On reflexivity as art activism
What is the meaning and potential of socially engaged art, or art as social activism, today?
In a complex unjust and unsustainable world, where fundamentalism in politics, the market, science and religion is build on a refusal to recognise the limits to their own rationales and the relativity of their own truths, it is for critical art not simply a matter of choosing side with the activists. Art cannot directly debunk suspicious scientific or religious truths, or counter unjust political and economic rationales. But that inability does not need to be understood as a crisis or the end of socially engaged art, on the contrary. It is precisely the critical potential of contemporary art to show the limits of rationales and the relativity of truths of politics, science and the market – either in a poetic or in a polemic way, either in the private or in the public sphere – that makes socially engaged art today more relevant than ever before.
The reason is that this critical potential of art can rely on its experience with critical self-reflection. Compared to politics, the market and science, since modernity, art has been the only mode of ‘creation of meaning’ that has undertaken an inquiry of the own credibility, and this by integrating this inquiry into the own art practice. Neither enlightened-modern politics or science nor the market has organised a comparable self-critical reflection process up till today.
At the same time, art has no responsibility with regard to the claims it makes: the contemporary artist is not elected, does not promise to satisfy our needs and has nothing to prove. Artists can pretend to tell the truth, they are allowed to mislead the public and they can set any price on works without the need to rationally justify it. But that does not set them free from social responsibility when making activist art.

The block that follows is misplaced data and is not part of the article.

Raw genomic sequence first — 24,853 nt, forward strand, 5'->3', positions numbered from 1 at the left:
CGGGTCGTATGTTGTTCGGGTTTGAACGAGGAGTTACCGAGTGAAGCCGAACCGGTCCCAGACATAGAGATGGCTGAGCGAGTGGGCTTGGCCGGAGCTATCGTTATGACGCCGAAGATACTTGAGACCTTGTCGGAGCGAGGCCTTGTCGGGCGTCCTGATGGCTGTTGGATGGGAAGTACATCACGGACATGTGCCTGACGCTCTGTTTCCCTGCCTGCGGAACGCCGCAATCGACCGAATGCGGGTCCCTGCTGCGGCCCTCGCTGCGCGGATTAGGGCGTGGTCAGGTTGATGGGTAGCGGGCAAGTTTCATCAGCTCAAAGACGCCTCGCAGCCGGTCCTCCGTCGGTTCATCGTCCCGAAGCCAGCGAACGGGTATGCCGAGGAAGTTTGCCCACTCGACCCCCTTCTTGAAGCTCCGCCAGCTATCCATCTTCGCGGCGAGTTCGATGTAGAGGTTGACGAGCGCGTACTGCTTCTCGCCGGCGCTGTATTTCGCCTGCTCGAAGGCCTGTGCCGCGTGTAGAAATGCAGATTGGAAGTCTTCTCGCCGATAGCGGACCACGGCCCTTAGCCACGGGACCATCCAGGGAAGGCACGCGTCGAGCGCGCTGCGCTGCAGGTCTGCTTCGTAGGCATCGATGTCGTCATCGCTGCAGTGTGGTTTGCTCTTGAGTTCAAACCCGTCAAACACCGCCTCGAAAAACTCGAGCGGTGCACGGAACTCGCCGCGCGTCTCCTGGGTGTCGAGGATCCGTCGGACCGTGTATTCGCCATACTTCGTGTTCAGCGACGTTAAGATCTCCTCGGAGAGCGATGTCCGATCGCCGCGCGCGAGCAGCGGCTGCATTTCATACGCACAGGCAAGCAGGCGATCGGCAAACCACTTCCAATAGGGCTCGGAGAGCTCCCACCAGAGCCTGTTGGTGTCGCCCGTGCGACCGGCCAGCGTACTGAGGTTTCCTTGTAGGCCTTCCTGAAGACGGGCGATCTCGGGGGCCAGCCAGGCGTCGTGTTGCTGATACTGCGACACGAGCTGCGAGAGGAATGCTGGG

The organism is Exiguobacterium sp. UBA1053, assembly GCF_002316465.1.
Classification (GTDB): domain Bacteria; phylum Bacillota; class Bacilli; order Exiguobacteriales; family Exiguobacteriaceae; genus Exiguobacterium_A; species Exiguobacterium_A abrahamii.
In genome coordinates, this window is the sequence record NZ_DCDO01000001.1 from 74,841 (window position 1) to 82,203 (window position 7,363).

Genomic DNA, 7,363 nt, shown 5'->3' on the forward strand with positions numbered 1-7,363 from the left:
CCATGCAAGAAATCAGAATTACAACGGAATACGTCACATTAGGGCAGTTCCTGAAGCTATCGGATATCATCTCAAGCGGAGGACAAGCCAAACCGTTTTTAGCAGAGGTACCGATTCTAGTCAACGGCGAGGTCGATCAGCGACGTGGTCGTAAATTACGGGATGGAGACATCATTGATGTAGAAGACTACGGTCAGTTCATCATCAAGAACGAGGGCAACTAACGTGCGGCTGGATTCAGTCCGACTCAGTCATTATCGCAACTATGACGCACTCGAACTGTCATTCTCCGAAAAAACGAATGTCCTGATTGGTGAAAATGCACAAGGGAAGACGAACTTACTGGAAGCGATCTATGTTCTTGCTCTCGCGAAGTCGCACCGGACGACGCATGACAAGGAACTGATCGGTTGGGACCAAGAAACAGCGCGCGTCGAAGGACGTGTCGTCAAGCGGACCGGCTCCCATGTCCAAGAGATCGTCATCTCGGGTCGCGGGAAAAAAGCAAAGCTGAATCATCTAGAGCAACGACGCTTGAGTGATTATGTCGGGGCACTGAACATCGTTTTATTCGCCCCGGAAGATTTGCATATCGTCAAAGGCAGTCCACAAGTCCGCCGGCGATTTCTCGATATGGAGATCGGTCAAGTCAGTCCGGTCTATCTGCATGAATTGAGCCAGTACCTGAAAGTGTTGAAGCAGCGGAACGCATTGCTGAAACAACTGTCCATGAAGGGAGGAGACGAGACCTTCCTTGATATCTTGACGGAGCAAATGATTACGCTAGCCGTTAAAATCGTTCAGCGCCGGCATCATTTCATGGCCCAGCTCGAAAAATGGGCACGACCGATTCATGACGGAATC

Artists making socially engaged art have a very specific social responsibility. The fate of activism through art is that, in order for it to generate controllable social or political effect, it would need to become social work or politics itself. On the other hand, the artistic act of critical withdrawal will eventually appeal to an art audience, but it will not bother those cynically detached subjects of critique. The ‘impossible position’ of artistic activism is not that of a dilemma between withdrawal or contribution; it is that of a dwelling in a twilight zone between those two positions. With a constant awareness of the conditions and implications of agency, it is a state of hyper-reflexivity that, at the same time, also works as a ‘critical mirror’ towards the cynically detached. As a deliberate state of engagement and an active state of resignation, that position at the periphery of the artist’s comfort zone is also ultimately melancholic.
The artist knows no comfort zones. Art is engaging in the consolatory practice of leaving the own comfort zone. Activist art can show politics, the market, science, religion, citizens and activists why and how they would need to leave their own comfort zones. That practice is critical-ethical, but, at the same time, consolatory aesthetical.
This lecture grew out of my engagement as guest adviser at the Rijksakademie Amsterdam. Since then, I brought it to several art schools and workshops and conferences at art institutes and universities. I have also ‘materialised’ it into an own art installation that was on view at M HKA, the museum of contemporary art in Antwerp, Belgium. See the background material and a photo gallery here.